Residential surrounding greenspace and age at menopause: A 20-year European study (ECRHS)
Triebner, Kai; Markevych, Iana; Hustad, Simon Steinar; Benediktsdóttir, Bryndís; Forsberg, Bertil; Franklin, Karl A.; Gullón Blanco, José Antonio; Holm, Mathias; Jaquemin, Bénédicte; Jarvis, Debbie; Jõgi, Rain; Leynaert, Bénédicte; Lindberg, Eva; Martínez-Moratalla, Jesús; Muniozguren Agirre, Nerea; Pin, Isabelle; Sánchez-Ramos, José Luis; Heinrich, Joachim; Gomez Real, Francisco; Dadvand, Payam
Peer reviewed, Journal article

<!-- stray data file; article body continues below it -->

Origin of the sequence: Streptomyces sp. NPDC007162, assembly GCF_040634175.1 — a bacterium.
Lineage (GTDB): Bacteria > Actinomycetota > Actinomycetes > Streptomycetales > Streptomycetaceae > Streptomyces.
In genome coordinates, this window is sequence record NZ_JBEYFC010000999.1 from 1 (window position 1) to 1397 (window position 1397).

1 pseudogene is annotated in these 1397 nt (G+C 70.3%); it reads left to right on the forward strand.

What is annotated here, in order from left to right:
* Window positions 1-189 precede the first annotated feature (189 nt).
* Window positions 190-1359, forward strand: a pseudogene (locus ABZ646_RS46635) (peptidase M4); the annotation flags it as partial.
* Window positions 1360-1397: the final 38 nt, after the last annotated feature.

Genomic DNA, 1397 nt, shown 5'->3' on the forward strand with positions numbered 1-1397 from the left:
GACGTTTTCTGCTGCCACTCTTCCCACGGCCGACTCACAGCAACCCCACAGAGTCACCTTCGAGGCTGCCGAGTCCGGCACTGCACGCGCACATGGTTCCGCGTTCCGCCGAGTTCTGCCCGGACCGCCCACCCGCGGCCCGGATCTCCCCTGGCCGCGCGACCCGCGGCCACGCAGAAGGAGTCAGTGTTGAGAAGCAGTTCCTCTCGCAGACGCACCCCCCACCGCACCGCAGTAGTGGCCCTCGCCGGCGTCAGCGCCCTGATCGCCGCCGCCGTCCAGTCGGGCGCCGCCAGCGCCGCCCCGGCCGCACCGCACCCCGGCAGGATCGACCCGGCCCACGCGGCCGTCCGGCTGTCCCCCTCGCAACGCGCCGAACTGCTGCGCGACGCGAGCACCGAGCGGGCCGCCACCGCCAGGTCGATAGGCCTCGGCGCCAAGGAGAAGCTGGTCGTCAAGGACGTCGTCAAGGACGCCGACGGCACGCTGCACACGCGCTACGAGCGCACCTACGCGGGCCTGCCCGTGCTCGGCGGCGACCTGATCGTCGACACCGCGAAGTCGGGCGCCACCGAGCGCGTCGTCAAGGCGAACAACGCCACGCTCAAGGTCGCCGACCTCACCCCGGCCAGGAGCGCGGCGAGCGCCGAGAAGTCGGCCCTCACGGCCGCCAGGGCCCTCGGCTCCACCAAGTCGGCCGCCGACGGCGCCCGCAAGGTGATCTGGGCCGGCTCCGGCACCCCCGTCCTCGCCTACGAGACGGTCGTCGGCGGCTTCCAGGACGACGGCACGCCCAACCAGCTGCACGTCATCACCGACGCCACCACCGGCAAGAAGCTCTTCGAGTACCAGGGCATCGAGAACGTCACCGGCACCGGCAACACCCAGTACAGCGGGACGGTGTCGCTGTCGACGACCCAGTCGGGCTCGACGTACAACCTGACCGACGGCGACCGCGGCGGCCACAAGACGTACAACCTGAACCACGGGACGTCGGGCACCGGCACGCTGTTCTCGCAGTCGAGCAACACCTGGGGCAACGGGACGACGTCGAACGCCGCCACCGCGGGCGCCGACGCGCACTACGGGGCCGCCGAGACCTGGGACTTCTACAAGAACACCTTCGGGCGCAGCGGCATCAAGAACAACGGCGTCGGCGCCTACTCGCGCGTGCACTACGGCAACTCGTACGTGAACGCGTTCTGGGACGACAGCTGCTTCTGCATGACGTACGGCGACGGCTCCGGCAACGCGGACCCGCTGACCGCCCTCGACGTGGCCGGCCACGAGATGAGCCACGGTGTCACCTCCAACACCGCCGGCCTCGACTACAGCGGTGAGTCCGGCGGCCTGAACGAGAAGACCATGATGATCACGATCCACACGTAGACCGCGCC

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Background Menopause is associated with a number of adverse health effects and its timing has been reported to be influenced by several lifestyle factors. Whether greenspace exposure is associated with age at menopause has not yet been investigated. Objective To investigate whether residential surrounding greenspace is associated with age at menopause and thus reproductive aging. Methods This longitudinal study was based on the 20-year follow-up of 1955 aging women from a large, population-based European cohort (ECRHS). Residential surrounding greenspace was abstracted as the average of satellite-based Normalized Difference Vegetation Index (NDVI) across a circular buffer of 300 m around the residential addresses of each participant during the course of the study. We applied mixed effects Cox models with centre as random effect, menopause as the survival object, age as time indicator and residential surrounding greenspace as time-varying predictor. All models were adjusted for smoking habit, body mass index, parity, age at menarche, ever-use of contraception and age at completed full-time education as socio-economic proxy. Results An increase of one interquartile range of residential surrounding greenspace was associated with a 13% lower risk of being menopausal (Hazard Ratio: 0.87, 95% Confidence Interval: 0.79–0.95). Correspondingly the predicted median age at menopause was 1.4 years older in the highest compared to the lowest NDVI quartile. Results remained stable after additional adjustment for air pollution and traffic related noise amongst others. Conclusions Living in greener neighbourhoods is associated with older age at menopause and might slow reproductive aging. These are novel findings with broad implications. Further studies are needed to see whether our findings can be replicated in different populations and to explore the potential mechanisms underlying this association.